That movie was my introduction to the Great Sphinx. And back then, before Google and Wilikipedia, there was my mom’s closet. For some reason at the bottom of my mom’s closet was this huge set of encylopedias. Back in the seventies, these sales people would just randomly show up at your house selling vacuum cleaners and encyclopedia sets. My mom bought both. I wondered if my dad knew she even had the books, hence why they were hiding in the bottom of her closet. So I look up the sphinx and discover pictures like this.
Super cool, right?
Fast forward, ahem, 45 years. (That hurt to write just a little.) And I click on the link to the stupid article and I see this photo.
What? The Sphinx has a tail? Did any of you know about this? I mean, seriously. My cat sits like this. We call it “the loaf of bread” pose. Even the raccoons admire it.
But the point is, I bet you thought we’d never get here;
We get so used to things being a certain way that we can’t imagine any other way. We get these ideas in our head that no other perspective or choice exist. We box ourselves in. Maybe to one point of view. Or seeing only one option.
I could apply this to so many areas in life.
Being in a relationship where you feel like you have no other choice. (I had a marriage like that. I thought I had made my bed and had no other option but to lie in it. That wasn’t true.)
Working somewhere that you completely hate. You meet the day with dread even though you are meditating, working on gratitude, being mindful, and it still sucks. (I had one of those too! Never imagined in a million years I’d be okay without that job. I left it almost two years ago and my life dramatically improved.)
It could even be a simple as political views, or views of people that you can’t for the life of you figure out why they believe what they do. So you close your mind and double down. What would happen if you just entertained the idea of a different perspective? (Please, don’t throw things at me.)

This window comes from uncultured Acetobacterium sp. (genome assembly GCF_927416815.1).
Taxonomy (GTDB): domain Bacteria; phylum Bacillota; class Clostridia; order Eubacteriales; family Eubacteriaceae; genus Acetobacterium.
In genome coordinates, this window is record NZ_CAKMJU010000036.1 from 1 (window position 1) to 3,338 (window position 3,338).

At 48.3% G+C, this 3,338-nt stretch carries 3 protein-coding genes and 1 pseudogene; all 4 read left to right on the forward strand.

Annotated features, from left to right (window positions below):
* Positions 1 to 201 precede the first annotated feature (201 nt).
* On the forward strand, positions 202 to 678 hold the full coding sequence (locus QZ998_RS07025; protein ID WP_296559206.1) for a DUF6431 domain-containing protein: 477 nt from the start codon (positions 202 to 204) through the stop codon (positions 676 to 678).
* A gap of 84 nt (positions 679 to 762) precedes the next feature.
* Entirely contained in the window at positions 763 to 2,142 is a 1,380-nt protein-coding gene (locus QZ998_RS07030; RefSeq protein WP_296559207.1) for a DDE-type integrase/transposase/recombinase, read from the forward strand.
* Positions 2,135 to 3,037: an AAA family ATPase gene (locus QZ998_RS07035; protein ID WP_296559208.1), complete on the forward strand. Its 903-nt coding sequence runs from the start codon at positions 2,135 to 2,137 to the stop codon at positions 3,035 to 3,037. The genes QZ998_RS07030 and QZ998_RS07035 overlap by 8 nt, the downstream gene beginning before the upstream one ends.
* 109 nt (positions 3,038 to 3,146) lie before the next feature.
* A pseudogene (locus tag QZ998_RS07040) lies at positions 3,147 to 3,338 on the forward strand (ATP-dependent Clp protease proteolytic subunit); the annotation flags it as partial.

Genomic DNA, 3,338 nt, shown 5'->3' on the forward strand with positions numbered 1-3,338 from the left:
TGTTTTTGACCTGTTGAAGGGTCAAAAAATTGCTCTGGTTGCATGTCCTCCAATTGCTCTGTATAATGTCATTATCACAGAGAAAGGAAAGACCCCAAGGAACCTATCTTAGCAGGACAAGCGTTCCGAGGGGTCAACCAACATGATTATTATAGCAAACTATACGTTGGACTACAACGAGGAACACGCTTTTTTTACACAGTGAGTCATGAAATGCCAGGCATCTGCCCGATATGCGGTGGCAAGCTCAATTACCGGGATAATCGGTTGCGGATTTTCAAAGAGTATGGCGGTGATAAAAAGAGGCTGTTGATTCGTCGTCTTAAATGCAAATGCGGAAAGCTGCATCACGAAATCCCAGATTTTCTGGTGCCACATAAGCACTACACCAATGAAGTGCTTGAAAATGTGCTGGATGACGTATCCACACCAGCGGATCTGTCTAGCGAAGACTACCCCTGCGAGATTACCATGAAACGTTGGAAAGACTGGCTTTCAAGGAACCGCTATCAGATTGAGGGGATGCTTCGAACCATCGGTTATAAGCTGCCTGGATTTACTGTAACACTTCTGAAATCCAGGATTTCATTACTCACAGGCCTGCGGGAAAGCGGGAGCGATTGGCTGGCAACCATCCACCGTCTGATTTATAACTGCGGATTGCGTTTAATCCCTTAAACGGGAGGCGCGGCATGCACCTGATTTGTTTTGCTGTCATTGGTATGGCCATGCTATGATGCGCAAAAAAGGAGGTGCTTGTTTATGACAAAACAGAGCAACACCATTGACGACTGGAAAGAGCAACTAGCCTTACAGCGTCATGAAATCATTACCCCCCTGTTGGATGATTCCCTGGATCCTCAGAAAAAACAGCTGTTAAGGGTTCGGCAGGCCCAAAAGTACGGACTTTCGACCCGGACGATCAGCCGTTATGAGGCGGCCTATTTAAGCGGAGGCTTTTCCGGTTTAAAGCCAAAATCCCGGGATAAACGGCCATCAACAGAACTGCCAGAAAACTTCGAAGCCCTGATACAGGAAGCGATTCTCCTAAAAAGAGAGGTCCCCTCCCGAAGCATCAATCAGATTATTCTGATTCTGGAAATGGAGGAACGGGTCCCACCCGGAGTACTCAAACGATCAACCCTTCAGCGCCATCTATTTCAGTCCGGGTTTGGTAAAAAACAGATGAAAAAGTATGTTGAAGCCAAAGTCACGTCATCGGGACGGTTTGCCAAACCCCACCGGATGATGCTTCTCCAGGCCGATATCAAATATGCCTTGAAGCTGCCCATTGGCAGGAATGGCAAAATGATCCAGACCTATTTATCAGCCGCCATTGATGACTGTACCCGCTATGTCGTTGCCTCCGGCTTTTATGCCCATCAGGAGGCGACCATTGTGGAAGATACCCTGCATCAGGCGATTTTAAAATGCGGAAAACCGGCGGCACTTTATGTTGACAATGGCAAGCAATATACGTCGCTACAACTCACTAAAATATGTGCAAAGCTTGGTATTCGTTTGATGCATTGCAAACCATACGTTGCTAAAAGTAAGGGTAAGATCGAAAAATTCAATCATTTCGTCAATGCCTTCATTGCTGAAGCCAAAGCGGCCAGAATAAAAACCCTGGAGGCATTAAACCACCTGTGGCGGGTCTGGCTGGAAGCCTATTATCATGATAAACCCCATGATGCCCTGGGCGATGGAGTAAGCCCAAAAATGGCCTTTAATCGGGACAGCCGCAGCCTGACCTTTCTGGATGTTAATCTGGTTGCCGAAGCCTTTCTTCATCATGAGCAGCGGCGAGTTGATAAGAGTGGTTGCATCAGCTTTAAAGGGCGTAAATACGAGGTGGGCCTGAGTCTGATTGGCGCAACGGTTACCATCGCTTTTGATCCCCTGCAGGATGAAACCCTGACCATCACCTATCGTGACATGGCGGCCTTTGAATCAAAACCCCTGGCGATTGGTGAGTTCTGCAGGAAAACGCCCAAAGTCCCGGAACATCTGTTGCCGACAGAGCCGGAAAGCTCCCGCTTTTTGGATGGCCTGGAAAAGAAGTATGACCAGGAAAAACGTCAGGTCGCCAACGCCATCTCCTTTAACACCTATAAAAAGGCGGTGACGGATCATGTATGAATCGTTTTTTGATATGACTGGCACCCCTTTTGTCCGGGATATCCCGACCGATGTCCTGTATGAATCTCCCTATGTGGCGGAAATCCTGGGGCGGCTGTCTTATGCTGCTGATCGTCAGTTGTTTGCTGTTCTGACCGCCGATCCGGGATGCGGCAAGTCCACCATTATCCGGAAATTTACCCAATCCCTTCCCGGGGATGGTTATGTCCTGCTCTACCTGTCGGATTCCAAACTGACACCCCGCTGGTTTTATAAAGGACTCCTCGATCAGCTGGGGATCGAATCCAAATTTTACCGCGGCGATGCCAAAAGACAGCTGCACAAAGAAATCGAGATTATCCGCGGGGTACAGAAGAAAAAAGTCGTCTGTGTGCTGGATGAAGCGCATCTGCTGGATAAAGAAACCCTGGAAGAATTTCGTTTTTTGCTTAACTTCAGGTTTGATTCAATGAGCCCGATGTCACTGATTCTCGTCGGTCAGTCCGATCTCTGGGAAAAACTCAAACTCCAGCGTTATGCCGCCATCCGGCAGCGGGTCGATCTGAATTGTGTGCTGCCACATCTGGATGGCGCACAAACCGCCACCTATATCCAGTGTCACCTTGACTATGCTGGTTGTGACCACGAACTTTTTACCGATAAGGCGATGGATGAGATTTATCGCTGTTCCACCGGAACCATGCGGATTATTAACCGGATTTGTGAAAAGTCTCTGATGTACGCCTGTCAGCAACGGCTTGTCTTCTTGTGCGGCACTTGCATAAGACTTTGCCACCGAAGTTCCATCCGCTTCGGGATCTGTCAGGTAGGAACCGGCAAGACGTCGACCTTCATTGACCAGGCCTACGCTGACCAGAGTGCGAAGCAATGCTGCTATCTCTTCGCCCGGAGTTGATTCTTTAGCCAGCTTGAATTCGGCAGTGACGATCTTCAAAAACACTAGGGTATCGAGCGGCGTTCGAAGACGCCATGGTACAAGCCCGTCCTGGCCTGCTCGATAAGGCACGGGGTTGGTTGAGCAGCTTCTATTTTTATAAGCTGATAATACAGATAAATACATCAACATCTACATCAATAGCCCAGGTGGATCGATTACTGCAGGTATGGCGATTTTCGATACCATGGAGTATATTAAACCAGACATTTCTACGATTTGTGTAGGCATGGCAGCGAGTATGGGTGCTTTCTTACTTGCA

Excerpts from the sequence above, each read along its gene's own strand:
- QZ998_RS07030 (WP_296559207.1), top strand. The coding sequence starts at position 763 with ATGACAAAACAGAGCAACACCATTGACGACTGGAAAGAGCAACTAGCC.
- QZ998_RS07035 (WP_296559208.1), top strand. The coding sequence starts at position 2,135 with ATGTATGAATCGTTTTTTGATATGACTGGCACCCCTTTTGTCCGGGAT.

You can still choose to believe whatever you want but you learn you have options.
I thought that once I turned fifty and life became increasingly difficult physically, I believed that it was just time to go ahead and throw the towel over. (Whatever that means.) I thought that no matter what training I did I would still turn into a big lump on the sofa. Then I found a woman on Instagram that started weight training in her 70’s and good God almighty, she looks amazing. There go all of my excuses.
So I started weight training and I have these lines in my arms now. I didn’t even know your arms could have lines. I thought they were supposed to be one long jiggly tube.
So, my suggestion is this. (Especially when things feel a little hopeless.)
Take a good look around your Sphinx. Whatever your Sphinx may be. Walk all the way around it. Look for a different perspective. Sometimes the new perspective doesn’t even show up until you step out of the comfort of one view. A new perspective doesn’t even have to be forced. You just change position and the perspective appears.
Changes, views, and beliefs beyond your wildest imagination wait for you that you never knew could exist. There’s an entire new world and a TAIL of opportunity ready to open up for you.